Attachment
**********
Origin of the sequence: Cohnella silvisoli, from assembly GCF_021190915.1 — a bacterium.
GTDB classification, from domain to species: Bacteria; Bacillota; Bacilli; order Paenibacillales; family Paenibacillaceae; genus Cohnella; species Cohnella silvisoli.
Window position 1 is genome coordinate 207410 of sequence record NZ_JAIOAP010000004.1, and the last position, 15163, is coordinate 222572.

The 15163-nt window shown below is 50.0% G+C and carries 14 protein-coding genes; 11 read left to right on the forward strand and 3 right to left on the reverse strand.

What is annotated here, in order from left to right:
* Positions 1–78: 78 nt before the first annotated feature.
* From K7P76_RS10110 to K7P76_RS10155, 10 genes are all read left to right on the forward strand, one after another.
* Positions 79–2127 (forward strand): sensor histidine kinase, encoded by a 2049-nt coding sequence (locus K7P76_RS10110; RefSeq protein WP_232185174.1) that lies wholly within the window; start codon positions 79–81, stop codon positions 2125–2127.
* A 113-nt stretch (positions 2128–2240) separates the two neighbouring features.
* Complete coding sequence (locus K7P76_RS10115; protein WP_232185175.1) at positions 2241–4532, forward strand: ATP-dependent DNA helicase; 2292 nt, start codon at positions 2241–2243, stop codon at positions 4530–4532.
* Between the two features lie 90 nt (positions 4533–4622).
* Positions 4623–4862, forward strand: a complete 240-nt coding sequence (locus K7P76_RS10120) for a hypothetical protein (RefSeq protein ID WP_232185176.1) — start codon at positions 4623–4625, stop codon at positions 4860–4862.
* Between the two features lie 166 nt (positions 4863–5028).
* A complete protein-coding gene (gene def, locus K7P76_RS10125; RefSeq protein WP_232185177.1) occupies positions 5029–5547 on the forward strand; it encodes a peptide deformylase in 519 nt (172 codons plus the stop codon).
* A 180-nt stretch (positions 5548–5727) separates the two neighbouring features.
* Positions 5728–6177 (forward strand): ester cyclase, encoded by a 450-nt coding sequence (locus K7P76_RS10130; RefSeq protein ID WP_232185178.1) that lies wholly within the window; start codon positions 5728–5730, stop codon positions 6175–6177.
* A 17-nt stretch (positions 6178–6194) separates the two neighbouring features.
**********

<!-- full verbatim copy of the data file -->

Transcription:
Origin of the sequence: Cohnella silvisoli, from assembly GCF_021190915.1 — a bacterium.
GTDB classification, from domain to species: Bacteria; Bacillota; Bacilli; order Paenibacillales; family Paenibacillaceae; genus Cohnella; species Cohnella silvisoli.
Window position 1 is genome coordinate 207410 of sequence record NZ_JAIOAP010000004.1, and the last position, 15163, is coordinate 222572.

The 15163-nt window shown below is 50.0% G+C and carries 14 protein-coding genes; 11 read left to right on the forward strand and 3 right to left on the reverse strand.

What is annotated here, in order from left to right:
* Positions 1–78: 78 nt before the first annotated feature.
* From K7P76_RS10110 to K7P76_RS10155, 10 genes are all read left to right on the forward strand, one after another.
* Positions 79–2127 (forward strand): sensor histidine kinase, encoded by a 2049-nt coding sequence (locus K7P76_RS10110; RefSeq protein WP_232185174.1) that lies wholly within the window; start codon positions 79–81, stop codon positions 2125–2127.
* A 113-nt stretch (positions 2128–2240) separates the two neighbouring features.
* Complete coding sequence (locus K7P76_RS10115; protein WP_232185175.1) at positions 2241–4532, forward strand: ATP-dependent DNA helicase; 2292 nt, start codon at positions 2241–2243, stop codon at positions 4530–4532.
* Between the two features lie 90 nt (positions 4533–4622).
* Positions 4623–4862, forward strand: a complete 240-nt coding sequence (locus K7P76_RS10120) for a hypothetical protein (RefSeq protein ID WP_232185176.1) — start codon at positions 4623–4625, stop codon at positions 4860–4862.
* Between the two features lie 166 nt (positions 4863–5028).
* A complete protein-coding gene (gene def, locus K7P76_RS10125; RefSeq protein WP_232185177.1) occupies positions 5029–5547 on the forward strand; it encodes a peptide deformylase in 519 nt (172 codons plus the stop codon).
* A 180-nt stretch (positions 5548–5727) separates the two neighbouring features.
* Positions 5728–6177 (forward strand): ester cyclase, encoded by a 450-nt coding sequence (locus K7P76_RS10130; RefSeq protein ID WP_232185178.1) that lies wholly within the window; start codon positions 5728–5730, stop codon positions 6175–6177.
* A 17-nt stretch (positions 6178–6194) separates the two neighbouring features.